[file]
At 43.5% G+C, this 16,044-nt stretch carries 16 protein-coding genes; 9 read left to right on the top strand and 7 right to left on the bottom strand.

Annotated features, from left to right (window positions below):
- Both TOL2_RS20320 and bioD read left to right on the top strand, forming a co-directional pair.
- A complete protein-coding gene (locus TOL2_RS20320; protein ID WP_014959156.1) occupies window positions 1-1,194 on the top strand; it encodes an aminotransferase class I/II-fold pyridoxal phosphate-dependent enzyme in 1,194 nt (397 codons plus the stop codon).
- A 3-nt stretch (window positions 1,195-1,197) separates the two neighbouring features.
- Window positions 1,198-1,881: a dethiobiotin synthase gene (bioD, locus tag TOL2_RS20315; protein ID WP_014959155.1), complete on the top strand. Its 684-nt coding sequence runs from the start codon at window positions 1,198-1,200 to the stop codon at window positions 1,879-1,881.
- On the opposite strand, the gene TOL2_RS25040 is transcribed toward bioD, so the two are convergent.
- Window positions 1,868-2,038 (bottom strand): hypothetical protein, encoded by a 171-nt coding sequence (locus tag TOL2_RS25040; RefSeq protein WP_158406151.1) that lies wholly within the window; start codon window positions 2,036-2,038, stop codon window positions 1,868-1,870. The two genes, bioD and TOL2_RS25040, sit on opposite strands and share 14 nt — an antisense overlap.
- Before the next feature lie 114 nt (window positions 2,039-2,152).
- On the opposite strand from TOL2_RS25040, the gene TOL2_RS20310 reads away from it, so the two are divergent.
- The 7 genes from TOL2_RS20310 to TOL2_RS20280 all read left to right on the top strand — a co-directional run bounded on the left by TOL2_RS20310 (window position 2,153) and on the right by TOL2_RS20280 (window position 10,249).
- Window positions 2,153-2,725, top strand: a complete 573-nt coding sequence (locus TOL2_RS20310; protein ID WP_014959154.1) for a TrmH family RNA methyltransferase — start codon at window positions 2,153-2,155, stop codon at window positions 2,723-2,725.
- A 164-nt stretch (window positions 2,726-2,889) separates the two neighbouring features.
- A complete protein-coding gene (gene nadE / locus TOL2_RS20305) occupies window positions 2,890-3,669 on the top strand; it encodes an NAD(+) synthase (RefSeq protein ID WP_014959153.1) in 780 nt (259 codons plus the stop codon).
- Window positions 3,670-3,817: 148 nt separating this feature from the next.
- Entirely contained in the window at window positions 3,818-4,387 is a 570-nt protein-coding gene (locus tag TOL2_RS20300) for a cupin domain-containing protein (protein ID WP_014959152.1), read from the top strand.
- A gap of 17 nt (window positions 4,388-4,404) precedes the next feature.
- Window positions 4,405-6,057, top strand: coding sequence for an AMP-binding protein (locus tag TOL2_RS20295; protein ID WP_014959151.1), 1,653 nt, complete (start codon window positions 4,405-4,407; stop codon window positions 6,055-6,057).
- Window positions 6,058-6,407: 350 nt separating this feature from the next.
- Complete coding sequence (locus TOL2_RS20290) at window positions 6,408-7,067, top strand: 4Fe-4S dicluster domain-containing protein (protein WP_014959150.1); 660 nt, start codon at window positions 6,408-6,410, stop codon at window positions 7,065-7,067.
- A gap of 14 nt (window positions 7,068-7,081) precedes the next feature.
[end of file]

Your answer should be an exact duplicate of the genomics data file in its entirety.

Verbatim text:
At 43.5% G+C, this 16,044-nt stretch carries 16 protein-coding genes; 9 read left to right on the top strand and 7 right to left on the bottom strand.

Annotated features, from left to right (window positions below):
- Both TOL2_RS20320 and bioD read left to right on the top strand, forming a co-directional pair.
- A complete protein-coding gene (locus TOL2_RS20320; protein ID WP_014959156.1) occupies window positions 1-1,194 on the top strand; it encodes an aminotransferase class I/II-fold pyridoxal phosphate-dependent enzyme in 1,194 nt (397 codons plus the stop codon).
- A 3-nt stretch (window positions 1,195-1,197) separates the two neighbouring features.
- Window positions 1,198-1,881: a dethiobiotin synthase gene (bioD, locus tag TOL2_RS20315; protein ID WP_014959155.1), complete on the top strand. Its 684-nt coding sequence runs from the start codon at window positions 1,198-1,200 to the stop codon at window positions 1,879-1,881.
- On the opposite strand, the gene TOL2_RS25040 is transcribed toward bioD, so the two are convergent.
- Window positions 1,868-2,038 (bottom strand): hypothetical protein, encoded by a 171-nt coding sequence (locus tag TOL2_RS25040; RefSeq protein WP_158406151.1) that lies wholly within the window; start codon window positions 2,036-2,038, stop codon window positions 1,868-1,870. The two genes, bioD and TOL2_RS25040, sit on opposite strands and share 14 nt — an antisense overlap.
- Before the next feature lie 114 nt (window positions 2,039-2,152).
- On the opposite strand from TOL2_RS25040, the gene TOL2_RS20310 reads away from it, so the two are divergent.
- The 7 genes from TOL2_RS20310 to TOL2_RS20280 all read left to right on the top strand — a co-directional run bounded on the left by TOL2_RS20310 (window position 2,153) and on the right by TOL2_RS20280 (window position 10,249).
- Window positions 2,153-2,725, top strand: a complete 573-nt coding sequence (locus TOL2_RS20310; protein ID WP_014959154.1) for a TrmH family RNA methyltransferase — start codon at window positions 2,153-2,155, stop codon at window positions 2,723-2,725.
- A 164-nt stretch (window positions 2,726-2,889) separates the two neighbouring features.
- A complete protein-coding gene (gene nadE / locus TOL2_RS20305) occupies window positions 2,890-3,669 on the top strand; it encodes an NAD(+) synthase (RefSeq protein ID WP_014959153.1) in 780 nt (259 codons plus the stop codon).
- Window positions 3,670-3,817: 148 nt separating this feature from the next.
- Entirely contained in the window at window positions 3,818-4,387 is a 570-nt protein-coding gene (locus tag TOL2_RS20300) for a cupin domain-containing protein (protein ID WP_014959152.1), read from the top strand.
- A gap of 17 nt (window positions 4,388-4,404) precedes the next feature.
- Window positions 4,405-6,057, top strand: coding sequence for an AMP-binding protein (locus tag TOL2_RS20295; protein ID WP_014959151.1), 1,653 nt, complete (start codon window positions 4,405-4,407; stop codon window positions 6,055-6,057).
- Window positions 6,058-6,407: 350 nt separating this feature from the next.
- Complete coding sequence (locus TOL2_RS20290) at window positions 6,408-7,067, top strand: 4Fe-4S dicluster domain-containing protein (protein WP_014959150.1); 660 nt, start codon at window positions 6,408-6,410, stop codon at window positions 7,065-7,067.
- A gap of 14 nt (window positions 7,068-7,081) precedes the next feature.